Making the Grade: A Self-Worth Perspective on Motivation and School Reform

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Cambridge University Press, Apr 24, 1992 - Education - 351 pages
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Achievement behaviour in schools can best be understood in terms of attempts by students to maintain a positive self-image. For many students, trying hard is frightening because a combination of effort and failure implies low ability, which is often equated with worthlessness. Thus many students described as unmotivated are in actuality highly motivated - not to learn, but to avoid failure. Students have a variety of techniques for avoiding failure, ranging from cheating to setting low goals which are easily achieved. In Making the Grade, Martin Covington extracts powerful educational implications from self-worth theory and other contemporary views of motivation that will be useful for everyone concerned with the educational dilemmas we face. He provides a comprehensive, insightful review of research and theory, both contemporary and historical, on the topic of achievement motivation, and arranges this knowledge in ways that lead to imminently practical recommendations for restructuring schools.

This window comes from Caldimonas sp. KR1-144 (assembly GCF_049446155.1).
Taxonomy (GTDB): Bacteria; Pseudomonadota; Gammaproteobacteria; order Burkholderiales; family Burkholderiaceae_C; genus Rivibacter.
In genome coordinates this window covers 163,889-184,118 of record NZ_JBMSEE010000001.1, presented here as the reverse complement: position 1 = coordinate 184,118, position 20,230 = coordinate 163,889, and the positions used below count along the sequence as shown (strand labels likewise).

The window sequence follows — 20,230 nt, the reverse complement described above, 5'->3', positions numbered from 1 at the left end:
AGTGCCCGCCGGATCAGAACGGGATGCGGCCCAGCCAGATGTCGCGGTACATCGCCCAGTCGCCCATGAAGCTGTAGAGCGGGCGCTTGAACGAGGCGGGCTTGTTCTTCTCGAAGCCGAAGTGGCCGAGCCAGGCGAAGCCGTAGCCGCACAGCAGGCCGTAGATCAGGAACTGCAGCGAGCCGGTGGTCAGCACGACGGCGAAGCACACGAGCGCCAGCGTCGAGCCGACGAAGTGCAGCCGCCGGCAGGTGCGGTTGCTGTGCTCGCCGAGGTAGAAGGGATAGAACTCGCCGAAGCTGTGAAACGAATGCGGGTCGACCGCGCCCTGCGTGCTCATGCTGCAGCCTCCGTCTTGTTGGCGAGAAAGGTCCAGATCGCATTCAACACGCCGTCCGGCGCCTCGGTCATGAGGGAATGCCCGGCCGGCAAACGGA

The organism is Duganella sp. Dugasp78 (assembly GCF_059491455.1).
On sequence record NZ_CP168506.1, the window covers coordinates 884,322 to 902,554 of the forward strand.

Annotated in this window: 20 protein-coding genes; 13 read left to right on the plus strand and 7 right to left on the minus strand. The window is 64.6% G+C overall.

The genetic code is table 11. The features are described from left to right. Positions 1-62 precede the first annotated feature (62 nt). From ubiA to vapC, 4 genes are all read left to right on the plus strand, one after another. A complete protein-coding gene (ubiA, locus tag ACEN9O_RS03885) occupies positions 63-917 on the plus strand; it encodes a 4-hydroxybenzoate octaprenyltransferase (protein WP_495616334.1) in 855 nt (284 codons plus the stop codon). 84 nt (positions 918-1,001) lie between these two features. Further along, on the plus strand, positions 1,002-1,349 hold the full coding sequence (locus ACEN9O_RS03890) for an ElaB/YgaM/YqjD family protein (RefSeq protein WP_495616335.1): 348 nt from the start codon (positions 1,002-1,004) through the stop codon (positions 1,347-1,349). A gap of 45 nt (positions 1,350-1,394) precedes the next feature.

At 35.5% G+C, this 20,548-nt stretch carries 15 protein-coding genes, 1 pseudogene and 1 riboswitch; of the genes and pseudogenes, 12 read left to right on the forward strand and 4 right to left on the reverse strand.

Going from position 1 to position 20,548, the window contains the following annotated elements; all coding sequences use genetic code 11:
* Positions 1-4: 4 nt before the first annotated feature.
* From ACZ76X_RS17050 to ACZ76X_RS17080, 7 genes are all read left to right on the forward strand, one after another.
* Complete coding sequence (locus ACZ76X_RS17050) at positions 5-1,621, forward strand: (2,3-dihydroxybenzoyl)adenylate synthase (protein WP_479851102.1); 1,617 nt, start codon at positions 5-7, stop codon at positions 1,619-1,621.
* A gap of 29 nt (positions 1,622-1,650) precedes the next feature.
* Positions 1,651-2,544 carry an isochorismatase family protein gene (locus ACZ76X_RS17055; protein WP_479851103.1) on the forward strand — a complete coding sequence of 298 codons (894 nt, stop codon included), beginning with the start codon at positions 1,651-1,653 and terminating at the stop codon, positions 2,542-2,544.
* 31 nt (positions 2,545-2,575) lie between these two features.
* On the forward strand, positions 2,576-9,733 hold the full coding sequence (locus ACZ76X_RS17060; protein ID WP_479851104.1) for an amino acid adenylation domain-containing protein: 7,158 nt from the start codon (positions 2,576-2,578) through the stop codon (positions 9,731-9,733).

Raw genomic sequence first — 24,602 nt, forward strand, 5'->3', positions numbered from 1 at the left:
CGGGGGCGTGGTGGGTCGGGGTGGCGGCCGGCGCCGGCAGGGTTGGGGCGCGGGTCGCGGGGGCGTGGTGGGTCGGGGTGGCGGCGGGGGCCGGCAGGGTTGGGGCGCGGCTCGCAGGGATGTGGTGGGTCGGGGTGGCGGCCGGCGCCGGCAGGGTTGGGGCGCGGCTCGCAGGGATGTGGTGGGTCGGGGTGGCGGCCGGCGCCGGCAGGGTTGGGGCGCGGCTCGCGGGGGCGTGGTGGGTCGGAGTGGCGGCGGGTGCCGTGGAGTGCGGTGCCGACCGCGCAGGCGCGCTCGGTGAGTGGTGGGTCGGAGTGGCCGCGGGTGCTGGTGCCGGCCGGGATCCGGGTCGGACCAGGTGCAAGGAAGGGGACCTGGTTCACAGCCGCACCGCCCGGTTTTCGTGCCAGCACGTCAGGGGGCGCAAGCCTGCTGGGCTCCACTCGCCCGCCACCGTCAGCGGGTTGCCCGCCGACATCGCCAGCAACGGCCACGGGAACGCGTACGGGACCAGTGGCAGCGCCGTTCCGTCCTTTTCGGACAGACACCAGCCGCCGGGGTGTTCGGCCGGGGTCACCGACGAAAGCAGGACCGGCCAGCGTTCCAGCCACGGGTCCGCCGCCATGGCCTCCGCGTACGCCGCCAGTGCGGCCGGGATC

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interesting book good to read it regularly because we may forget his principles

Contents

The future and its discontents
1
Motives as emotions
25
Motives as thoughts
50
Selfworth and the fear of failure
72
Achievement anxiety
104
The competitive learning game
130
Strategic thinking and the will to learn
183
An immodest proposal
216
The myths of competition
249
Appendix A Mastery learning
269
Appendix B Cooperative learning
276
Indexes
339
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